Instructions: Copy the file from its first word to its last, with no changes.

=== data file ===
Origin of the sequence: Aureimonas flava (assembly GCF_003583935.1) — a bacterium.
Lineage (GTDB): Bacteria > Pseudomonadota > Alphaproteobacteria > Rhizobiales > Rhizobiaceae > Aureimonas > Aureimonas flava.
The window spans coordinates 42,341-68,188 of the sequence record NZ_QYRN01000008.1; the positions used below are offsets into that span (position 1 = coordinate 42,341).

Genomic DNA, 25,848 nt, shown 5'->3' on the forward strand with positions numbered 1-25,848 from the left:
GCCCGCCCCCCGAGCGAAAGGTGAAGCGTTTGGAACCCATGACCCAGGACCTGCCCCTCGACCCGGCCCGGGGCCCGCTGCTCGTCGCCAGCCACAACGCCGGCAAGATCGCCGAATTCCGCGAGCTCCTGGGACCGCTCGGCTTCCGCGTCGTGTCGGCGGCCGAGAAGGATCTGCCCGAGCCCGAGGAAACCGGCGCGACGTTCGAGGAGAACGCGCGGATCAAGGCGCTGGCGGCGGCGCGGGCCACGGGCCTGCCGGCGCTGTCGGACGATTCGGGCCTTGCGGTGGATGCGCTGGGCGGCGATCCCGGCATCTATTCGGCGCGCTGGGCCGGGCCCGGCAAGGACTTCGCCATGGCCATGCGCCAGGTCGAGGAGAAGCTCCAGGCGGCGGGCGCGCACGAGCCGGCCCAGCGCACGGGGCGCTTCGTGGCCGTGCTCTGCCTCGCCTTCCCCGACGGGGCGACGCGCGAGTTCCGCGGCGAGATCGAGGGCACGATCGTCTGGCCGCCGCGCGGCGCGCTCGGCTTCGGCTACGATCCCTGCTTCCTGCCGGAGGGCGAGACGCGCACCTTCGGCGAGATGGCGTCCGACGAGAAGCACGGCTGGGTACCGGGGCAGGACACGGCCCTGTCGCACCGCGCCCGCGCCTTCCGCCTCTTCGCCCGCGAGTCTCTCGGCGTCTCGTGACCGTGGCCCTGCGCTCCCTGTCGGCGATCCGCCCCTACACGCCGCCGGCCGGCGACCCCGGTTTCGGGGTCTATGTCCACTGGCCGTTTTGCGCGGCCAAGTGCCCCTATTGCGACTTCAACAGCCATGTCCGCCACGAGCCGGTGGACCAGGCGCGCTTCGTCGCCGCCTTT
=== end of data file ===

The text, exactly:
Origin of the sequence: Aureimonas flava (assembly GCF_003583935.1) — a bacterium.
Lineage (GTDB): Bacteria > Pseudomonadota > Alphaproteobacteria > Rhizobiales > Rhizobiaceae > Aureimonas > Aureimonas flava.
The window spans coordinates 42,341-68,188 of the sequence record NZ_QYRN01000008.1; the positions used below are offsets into that span (position 1 = coordinate 42,341).

Genomic DNA, 25,848 nt, shown 5'->3' on the forward strand with positions numbered 1-25,848 from the left:
GCCCGCCCCCCGAGCGAAAGGTGAAGCGTTTGGAACCCATGACCCAGGACCTGCCCCTCGACCCGGCCCGGGGCCCGCTGCTCGTCGCCAGCCACAACGCCGGCAAGATCGCCGAATTCCGCGAGCTCCTGGGACCGCTCGGCTTCCGCGTCGTGTCGGCGGCCGAGAAGGATCTGCCCGAGCCCGAGGAAACCGGCGCGACGTTCGAGGAGAACGCGCGGATCAAGGCGCTGGCGGCGGCGCGGGCCACGGGCCTGCCGGCGCTGTCGGACGATTCGGGCCTTGCGGTGGATGCGCTGGGCGGCGATCCCGGCATCTATTCGGCGCGCTGGGCCGGGCCCGGCAAGGACTTCGCCATGGCCATGCGCCAGGTCGAGGAGAAGCTCCAGGCGGCGGGCGCGCACGAGCCGGCCCAGCGCACGGGGCGCTTCGTGGCCGTGCTCTGCCTCGCCTTCCCCGACGGGGCGACGCGCGAGTTCCGCGGCGAGATCGAGGGCACGATCGTCTGGCCGCCGCGCGGCGCGCTCGGCTTCGGCTACGATCCCTGCTTCCTGCCGGAGGGCGAGACGCGCACCTTCGGCGAGATGGCGTCCGACGAGAAGCACGGCTGGGTACCGGGGCAGGACACGGCCCTGTCGCACCGCGCCCGCGCCTTCCGCCTCTTCGCCCGCGAGTCTCTCGGCGTCTCGTGACCGTGGCCCTGCGCTCCCTGTCGGCGATCCGCCCCTACACGCCGCCGGCCGGCGACCCCGGTTTCGGGGTCTATGTCCACTGGCCGTTTTGCGCGGCCAAGTGCCCCTATTGCGACTTCAACAGCCATGTCCGCCACGAGCCGGTGGACCAGGCGCGCTTCGTCGCCGCCTTT